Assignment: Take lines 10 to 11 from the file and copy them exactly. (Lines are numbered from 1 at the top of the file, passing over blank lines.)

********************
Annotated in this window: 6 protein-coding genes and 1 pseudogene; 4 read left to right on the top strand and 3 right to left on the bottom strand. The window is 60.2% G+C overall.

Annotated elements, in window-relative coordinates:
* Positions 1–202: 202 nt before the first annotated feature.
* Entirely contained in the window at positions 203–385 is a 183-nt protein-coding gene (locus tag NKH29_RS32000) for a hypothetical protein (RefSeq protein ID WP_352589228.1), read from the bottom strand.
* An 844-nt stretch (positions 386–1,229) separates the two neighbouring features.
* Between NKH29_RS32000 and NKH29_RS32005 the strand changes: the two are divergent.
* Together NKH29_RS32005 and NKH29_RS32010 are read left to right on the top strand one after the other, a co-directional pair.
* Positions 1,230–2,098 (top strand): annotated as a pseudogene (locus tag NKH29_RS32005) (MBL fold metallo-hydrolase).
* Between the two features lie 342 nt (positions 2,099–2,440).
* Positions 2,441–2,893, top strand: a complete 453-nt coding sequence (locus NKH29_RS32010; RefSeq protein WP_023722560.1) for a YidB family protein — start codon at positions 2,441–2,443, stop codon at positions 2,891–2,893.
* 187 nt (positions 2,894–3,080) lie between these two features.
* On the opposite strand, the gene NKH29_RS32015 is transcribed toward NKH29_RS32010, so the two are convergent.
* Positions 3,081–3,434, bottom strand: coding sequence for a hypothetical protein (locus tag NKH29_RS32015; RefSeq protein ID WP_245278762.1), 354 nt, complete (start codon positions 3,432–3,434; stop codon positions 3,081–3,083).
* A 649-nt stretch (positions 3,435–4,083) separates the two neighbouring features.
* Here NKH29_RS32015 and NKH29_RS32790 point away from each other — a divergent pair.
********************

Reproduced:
* Positions 2,441–2,893, top strand: a complete 453-nt coding sequence (locus NKH29_RS32010; RefSeq protein WP_023722560.1) for a YidB family protein — start codon at positions 2,441–2,443, stop codon at positions 2,891–2,893.
* 187 nt (positions 2,894–3,080) lie between these two features.